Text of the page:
UWF Public archaeology returned to downtown Pensacola in the summers of 2005 and 2006. Excavations were conducted at the Commanding Officer’s Compound inside the former colonial fort that was located downtown between 1756 and 1821. Today, this area is within the UWF Historic Pensacola Village behind the T.T. Wentworth State Museum and has been set aside as an “archaeological” park.
UWF excavations at this site in 1993 revealed tantalizing clues about what
remains underground. The 1993 finds included a British period outdoor kitchen
area with brick hearths surrounded by refuse deposits relating to food preparation
and consumption. Soils stains underlying the British deposits suggested that
earlier Spanish pits and structures might be present, but there was no time
to continue excavations into these deposits. When research ended in 1993,
the exceptional outdoor kitchen complex was developed into one of the main
exhibits of the Colonial Archaeological Trail in Old Pensacola.
The Commanding Officer's Compound project combined academic teaching, research interests, and community participation.
The most spectacular finds of the 2005 and 2006 fieldwork were First Spanish period (1754-1763), British Period (1763-1781) and Second Spanish Period (1781-1821) features: three barrel wells, a cool storage pit, the fort wall and moat. The well and cool storage features extended below the water table. Well points had to be installed into the units to lower the water for excavation. The pits for the well and storage feature intersected revealing the sequence of construction. The complete lower portion of the lowest well was lined with an intact barrel and contained a crushed pail that had been dropped to the bottom. The intact base of the rectangular cooler was made of logs nailed together. A wine bottle was found in the cooler. The feature had been dismantled and filled with earth and refuse. An understanding of construction methods were obtained during the excavation of the fort wall and moat. One of the wells excavated in 2006 had two uses, first as a well and later dismantled and reused as a cistern.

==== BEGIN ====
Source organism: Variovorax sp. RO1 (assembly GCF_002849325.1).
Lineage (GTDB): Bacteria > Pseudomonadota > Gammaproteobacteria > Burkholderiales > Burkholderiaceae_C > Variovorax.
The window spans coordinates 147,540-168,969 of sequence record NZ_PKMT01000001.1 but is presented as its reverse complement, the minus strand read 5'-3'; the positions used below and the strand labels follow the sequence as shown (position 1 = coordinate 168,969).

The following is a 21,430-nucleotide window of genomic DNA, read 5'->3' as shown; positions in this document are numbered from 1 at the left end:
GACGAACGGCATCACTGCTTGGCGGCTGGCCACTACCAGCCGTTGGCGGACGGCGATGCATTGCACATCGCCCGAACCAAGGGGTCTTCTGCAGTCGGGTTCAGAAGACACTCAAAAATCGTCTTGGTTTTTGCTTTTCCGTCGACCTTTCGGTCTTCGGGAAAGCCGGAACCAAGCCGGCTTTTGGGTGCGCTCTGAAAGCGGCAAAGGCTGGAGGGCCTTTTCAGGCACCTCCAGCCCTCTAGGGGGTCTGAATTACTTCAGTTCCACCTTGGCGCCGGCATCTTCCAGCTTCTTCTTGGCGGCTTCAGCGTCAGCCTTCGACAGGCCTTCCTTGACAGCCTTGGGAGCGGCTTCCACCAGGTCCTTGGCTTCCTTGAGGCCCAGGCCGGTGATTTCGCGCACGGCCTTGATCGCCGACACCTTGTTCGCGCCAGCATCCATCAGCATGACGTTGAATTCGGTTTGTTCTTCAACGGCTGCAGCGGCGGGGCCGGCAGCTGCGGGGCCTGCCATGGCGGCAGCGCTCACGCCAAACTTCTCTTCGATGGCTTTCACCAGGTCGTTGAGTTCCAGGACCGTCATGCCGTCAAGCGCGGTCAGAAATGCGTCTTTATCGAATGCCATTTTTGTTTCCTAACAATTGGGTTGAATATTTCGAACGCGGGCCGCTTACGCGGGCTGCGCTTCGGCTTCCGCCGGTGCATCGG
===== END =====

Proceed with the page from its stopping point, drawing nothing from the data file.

Wall trenches for Early Spanish buildings crisscrossing the area deep below the British and Late Spanish deposits were also located. Remains of these early buildings are very rare finds. In addition, lots of amazing artifacts were discovered including a horse bridle bit, stemmed glassware, salt glazed stoneware dishes, and personal items such as beads and cuff links.